We often get asked why we do not install Tesla Powerwall backup batteries.
Great customer service and customer satisfaction are important to us. From what we’ve seen thus far, Tesla needs improvement in both categories. There’s also an issue on the more technical side regarding how it goes through power cycles. Lastly, Tesla sells them only at retail price, making an installation more expensive to the homeowner.
But first, it’s worth addressing that we love the attention solar has gotten over the years thanks to Elon Musk and Tesla’s continual promotion of solar energy. We would be more than happy to install Tesla Powerwall, but first there’s a couple of things that would need to change.
The Tesla Powerwall Waitlist
Homeowners are often interested in Tesla Powerwall until they discover the wait time. It can take years before getting a Tesla Powerwall installed in your home, and the alternative Enphase Battery can happen with months. Big difference.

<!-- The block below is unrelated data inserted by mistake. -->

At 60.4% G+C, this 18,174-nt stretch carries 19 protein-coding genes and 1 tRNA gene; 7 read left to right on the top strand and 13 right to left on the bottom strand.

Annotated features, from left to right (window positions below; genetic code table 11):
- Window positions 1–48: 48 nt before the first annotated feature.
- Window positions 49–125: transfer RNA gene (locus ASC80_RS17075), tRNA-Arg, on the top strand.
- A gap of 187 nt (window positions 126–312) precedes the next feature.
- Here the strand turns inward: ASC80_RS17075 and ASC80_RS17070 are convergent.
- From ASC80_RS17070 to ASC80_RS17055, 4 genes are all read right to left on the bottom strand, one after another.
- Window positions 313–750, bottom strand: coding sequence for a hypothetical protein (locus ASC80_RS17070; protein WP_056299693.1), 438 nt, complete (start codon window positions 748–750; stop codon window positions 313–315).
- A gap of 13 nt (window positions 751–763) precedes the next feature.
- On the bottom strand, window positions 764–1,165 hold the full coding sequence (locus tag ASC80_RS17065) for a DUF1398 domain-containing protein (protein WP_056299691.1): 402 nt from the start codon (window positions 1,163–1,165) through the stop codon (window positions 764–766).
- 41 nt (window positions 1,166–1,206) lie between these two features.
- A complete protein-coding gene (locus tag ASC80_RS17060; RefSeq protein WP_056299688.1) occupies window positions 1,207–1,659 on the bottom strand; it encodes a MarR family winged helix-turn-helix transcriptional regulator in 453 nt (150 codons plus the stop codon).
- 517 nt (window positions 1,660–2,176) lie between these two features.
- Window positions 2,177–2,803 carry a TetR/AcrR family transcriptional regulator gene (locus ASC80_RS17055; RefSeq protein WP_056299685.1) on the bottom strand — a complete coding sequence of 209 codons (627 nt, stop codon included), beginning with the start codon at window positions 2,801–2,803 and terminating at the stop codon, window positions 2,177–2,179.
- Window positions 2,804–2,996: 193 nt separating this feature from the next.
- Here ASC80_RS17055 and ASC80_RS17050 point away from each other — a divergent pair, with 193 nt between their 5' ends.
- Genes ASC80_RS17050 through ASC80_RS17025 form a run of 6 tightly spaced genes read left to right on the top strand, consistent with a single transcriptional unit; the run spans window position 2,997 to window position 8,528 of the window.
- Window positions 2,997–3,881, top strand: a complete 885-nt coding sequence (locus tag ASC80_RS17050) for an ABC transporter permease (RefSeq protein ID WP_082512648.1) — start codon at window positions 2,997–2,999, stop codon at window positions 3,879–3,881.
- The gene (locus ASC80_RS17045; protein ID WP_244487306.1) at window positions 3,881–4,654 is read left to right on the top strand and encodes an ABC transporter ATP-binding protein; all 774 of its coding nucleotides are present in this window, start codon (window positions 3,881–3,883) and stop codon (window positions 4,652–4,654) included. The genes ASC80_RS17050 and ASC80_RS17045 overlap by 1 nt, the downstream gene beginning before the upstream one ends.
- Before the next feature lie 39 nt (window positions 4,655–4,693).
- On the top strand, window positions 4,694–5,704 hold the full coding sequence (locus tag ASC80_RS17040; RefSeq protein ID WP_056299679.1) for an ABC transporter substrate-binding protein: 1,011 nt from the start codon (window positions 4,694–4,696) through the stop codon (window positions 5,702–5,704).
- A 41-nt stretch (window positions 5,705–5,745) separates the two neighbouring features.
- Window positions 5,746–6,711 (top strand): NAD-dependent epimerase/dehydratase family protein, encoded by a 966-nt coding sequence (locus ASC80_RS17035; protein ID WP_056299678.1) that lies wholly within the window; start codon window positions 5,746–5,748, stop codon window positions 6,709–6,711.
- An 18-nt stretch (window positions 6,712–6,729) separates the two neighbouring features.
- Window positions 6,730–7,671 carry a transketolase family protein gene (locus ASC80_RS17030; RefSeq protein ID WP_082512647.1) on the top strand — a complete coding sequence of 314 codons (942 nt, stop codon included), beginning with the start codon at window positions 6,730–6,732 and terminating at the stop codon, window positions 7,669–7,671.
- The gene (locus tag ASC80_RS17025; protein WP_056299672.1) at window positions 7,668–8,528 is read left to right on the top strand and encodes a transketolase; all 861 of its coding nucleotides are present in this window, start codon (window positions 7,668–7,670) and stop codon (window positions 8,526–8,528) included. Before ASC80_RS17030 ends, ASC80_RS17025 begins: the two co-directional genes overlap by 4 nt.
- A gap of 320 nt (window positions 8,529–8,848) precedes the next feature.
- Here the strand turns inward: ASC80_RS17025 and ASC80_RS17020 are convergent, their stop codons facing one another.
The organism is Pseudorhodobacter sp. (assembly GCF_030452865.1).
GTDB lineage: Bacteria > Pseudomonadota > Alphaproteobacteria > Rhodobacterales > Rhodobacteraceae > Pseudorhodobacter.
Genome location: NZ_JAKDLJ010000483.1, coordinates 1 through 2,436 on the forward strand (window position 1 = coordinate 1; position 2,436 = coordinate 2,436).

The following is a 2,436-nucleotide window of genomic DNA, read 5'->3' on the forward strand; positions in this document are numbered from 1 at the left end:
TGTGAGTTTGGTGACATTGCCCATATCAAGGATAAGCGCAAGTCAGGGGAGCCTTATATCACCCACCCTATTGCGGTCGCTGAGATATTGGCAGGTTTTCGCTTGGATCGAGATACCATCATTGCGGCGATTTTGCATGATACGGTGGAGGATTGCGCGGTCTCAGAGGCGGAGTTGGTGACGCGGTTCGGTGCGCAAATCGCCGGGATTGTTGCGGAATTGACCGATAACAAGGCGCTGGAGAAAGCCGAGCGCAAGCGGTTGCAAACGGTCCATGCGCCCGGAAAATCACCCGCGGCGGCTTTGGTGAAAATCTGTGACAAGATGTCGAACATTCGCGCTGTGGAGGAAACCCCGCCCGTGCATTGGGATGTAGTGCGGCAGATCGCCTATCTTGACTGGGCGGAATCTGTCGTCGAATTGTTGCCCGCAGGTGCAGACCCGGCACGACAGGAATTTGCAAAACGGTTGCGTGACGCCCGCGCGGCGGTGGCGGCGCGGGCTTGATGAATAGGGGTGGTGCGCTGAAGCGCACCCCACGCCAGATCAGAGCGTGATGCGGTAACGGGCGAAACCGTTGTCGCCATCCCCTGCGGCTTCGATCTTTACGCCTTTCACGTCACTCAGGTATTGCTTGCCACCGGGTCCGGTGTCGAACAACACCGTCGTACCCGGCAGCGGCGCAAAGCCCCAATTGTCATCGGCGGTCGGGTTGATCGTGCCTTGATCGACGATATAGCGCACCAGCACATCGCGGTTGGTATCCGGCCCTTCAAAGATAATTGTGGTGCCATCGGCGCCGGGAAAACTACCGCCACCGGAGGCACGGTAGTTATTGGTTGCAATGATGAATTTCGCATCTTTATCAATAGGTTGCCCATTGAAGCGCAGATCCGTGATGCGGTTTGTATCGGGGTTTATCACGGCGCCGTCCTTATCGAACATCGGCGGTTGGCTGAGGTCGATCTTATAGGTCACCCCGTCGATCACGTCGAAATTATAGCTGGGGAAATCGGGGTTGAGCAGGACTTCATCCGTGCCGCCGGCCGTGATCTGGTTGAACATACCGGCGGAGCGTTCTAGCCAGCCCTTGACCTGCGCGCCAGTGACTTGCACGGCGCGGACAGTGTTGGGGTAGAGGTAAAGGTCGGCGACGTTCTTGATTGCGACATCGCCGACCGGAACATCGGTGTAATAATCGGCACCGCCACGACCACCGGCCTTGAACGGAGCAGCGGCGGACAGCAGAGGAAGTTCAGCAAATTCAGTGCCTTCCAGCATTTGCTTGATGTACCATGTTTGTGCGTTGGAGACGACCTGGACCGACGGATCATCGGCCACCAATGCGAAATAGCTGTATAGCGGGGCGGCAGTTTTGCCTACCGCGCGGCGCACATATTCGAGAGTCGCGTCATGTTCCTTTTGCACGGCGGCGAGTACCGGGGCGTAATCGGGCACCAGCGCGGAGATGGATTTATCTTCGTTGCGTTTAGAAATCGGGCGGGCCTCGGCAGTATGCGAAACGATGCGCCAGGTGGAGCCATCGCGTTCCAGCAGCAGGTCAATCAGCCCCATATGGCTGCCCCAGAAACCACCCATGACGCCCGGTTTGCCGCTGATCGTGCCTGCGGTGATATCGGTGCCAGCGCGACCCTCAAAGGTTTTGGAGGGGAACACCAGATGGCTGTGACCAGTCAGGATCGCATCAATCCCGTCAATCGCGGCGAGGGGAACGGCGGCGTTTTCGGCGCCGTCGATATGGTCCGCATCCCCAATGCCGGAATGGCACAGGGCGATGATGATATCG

The wait period is long because Tesla Powerwall is not Elon Musk’s main priority, that would be electric vehicles. The current shortage of battery sell supply means it’ll be harder to meet the demand for both the Powerwall and electric vehicles. The CEO even confessed the Powerwall production will be less than half of its current demand in 2021.
Once you get your Powerwall installed, you might be disappointed. I mean, let’s face it. Even high quality Tesla products still have their faults. So what do you do? Try to get a hold of customer support.
A common issue in electrical independence is having a company that will continue to provide support after the purchase, and from what we’ve read, Tesla’s no different.
Backup Battery Power Cycles
A more technical issue with the Tesla Powerwall is how it stores energy. Once the battery is at 100% from solar production, it turns off all of the solar panels, turns on the battery so your home is running on backup power for 5-10mins, then turns the panels back on and refills the battery. The issue here is it creates a lot of power cycles. Their warranty is only good for up to 5,000 power cycles, which doesn’t like a whole lot when the solar battery operates in this way.
Enphase’s IQ Battery uses microinverter technology and turns off fewer solar panels at a time. The battery potentially goes through fewer power cycles because it can charge the battery at a slower rate if needed.
Learn about other types of power storage here
Want to know how solar panels work at night? Check out this article
Are you ready to see if your home qualifies for solar batteries? Schedule an Evaluation